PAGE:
Taking a long term view

I was at two very different talks last week. The first, Priorities for medical research in the United Kingdom, given at the University of Exeter by Sir Leszek Borysiewicz, the last in their Shaping the Future series. Much of it well over my head, but a fascinating hour and 20 minutes looking at key issues in medical research, now and in the future. One interesting point: Borysiewicz stressed the need for researchers and research institutes to build their relationships with the wealth creation sector.

I came away feeling that this was an area which had been well and truly gripped- and that in the long term, which is what medical research is inevitably about, we are going to be well served.

The second had a rather more immediate subject. This was a valedictory presentation by Peter Gripiaos to the Devon & Cornwall Business Council on The South West – The credit crunch and the real economy. It was a sobering 20 minutes: not very much good news, for any part of the Region, and an interesting counterpoint to the South West  RDA’s What Now, its updated plans for 2009 – 2011.

Gripiaos asked ‘So are we out of the woods?’. His view is no (“the signs of recovery are conflicting”) and his answer to ‘So what can be done?’ is just as stark:

  • We are in the realm of psychology now and the recession needs to run its course.
  • SWERDA and local authorities have little money and not much leverage.
  • Many businesses need to fail.
  • Businesses and consumers need to learn a harsh lesson.
  • So do politicians.
  • We should focus on long term strategic interventions rather than short term fire-fighting.

As for the last of those bullet points, that too was the thrust of Borysiewicz’s talk.

It makes for interesting scenario planning.

Holding on to optimism

A very good public lecture at the University of Exeter yesterday evening on Building the Energy Future, given by James Smith, Chairman of Shell UK.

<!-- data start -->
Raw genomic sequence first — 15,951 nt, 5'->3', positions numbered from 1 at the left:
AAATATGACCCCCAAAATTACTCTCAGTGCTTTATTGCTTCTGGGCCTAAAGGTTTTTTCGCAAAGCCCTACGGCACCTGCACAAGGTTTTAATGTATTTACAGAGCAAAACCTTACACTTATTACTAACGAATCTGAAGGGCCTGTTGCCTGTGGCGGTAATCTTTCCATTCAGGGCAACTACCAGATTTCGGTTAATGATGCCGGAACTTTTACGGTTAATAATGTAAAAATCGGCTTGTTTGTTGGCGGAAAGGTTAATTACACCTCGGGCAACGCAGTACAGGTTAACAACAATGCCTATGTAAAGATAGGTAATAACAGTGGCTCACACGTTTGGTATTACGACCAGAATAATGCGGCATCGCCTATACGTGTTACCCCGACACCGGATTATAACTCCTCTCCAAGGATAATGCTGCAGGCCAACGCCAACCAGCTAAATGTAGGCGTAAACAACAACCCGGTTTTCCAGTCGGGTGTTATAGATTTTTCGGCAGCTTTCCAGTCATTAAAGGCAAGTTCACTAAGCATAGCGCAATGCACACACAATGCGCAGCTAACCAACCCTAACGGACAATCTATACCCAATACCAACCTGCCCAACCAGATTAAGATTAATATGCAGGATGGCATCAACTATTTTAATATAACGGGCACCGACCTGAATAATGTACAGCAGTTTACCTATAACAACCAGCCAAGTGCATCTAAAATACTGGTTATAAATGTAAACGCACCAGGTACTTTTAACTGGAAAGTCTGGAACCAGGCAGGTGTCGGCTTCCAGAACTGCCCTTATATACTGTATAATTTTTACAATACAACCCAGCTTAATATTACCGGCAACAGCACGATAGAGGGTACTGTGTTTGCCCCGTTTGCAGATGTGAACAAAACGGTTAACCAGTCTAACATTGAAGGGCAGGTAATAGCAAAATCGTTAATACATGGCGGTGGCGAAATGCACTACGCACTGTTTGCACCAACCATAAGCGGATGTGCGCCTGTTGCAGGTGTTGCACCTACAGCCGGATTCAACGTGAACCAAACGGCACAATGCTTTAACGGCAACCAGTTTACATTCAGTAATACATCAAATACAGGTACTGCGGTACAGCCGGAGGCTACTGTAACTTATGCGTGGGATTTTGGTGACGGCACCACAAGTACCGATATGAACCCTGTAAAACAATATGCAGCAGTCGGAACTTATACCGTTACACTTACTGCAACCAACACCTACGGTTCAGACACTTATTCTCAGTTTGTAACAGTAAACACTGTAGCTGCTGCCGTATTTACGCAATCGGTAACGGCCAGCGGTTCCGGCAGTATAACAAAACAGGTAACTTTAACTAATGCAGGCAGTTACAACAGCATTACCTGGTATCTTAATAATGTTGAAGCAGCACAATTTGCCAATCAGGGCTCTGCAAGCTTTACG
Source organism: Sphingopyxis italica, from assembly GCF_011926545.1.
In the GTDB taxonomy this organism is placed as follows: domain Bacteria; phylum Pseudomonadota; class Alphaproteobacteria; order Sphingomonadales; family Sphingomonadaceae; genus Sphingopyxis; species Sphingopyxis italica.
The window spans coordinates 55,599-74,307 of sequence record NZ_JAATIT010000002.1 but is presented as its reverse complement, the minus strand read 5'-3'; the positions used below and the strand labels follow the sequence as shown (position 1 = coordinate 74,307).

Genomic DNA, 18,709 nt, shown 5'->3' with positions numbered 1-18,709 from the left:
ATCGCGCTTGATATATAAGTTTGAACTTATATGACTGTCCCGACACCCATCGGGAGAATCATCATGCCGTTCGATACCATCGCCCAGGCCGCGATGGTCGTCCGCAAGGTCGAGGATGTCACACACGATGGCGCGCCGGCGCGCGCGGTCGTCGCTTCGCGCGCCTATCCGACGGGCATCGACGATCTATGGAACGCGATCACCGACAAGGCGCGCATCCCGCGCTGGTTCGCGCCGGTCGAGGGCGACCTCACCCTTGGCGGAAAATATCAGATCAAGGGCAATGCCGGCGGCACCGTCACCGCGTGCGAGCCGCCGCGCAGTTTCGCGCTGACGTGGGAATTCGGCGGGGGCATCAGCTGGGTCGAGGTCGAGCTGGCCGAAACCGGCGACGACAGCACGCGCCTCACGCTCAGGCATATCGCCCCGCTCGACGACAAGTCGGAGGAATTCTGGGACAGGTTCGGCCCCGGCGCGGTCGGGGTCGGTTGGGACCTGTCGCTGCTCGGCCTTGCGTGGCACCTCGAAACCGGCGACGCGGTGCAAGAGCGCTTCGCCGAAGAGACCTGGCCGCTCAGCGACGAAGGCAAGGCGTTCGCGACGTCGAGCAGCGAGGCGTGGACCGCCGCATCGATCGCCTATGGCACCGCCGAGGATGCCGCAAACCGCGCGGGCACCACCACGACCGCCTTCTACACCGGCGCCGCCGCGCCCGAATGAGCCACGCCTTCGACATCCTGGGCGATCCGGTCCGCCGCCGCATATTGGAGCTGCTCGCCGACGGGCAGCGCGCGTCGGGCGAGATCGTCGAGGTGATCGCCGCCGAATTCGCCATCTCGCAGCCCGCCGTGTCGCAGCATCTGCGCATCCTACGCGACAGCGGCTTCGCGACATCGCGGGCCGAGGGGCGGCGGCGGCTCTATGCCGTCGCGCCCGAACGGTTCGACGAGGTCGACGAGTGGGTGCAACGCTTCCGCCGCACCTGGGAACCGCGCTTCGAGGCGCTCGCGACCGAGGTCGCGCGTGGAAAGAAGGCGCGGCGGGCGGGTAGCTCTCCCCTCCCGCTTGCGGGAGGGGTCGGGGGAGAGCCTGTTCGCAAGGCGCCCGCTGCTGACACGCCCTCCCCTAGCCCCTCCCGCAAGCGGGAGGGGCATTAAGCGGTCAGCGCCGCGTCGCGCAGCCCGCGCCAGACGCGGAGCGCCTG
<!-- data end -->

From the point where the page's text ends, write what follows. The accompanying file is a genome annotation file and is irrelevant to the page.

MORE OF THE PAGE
Very upbeat (“we need to hold on to our optimism, but realise that optimism alone is not enough”) and honest. And this morning Stefan Stern in the FT on why Managing the mood is crucial,

Leaders have to be resilient. At the moment the bad news is coming not single spies, but in battalions. Tough trading conditions like these test character as much as business acumen. Your physical and emotional response to these challenges is just as important as the decisions you actually take.

If James Smith’s performance last night is typical of the man (and I am sure it is) then Shell UK must be a great place to work.

P.S. Note to Steve Smith (University of Exeter VC) ~ these lectures are too good to miss: there should be a podcast.

Whither the legal profession?

A stellar panel at the University of Exeter’s symposium last Monday on A Hippocratic Oath for Lawyers: Stephen Sedley, Tony Pinching, Andrew Phillips, Andrew Holroyd (the President of the Law Society), Robin Tolson (leader of the Western Circuit), Kim Economides and an introductory paper by Julius Rocca, putting the proposition in context.

The question was raised in Kim Economides’ letter to the Times,

“Should there not be some kind of Hippocratic Oath for lawyers so that, in future, lawyers’ commitment to justice and the rule of law is more than purely rhetorical?”

An excellent event, academic and professional argument at its best, and a lot to think about; and yet, sadly, very few in the audience (and no truth in the rumour that the minute size of the wine glasses the University uses for entertainment puts people off!). Does the profession care enough? The answer it seems is not enough to want to take part in evenings such as this.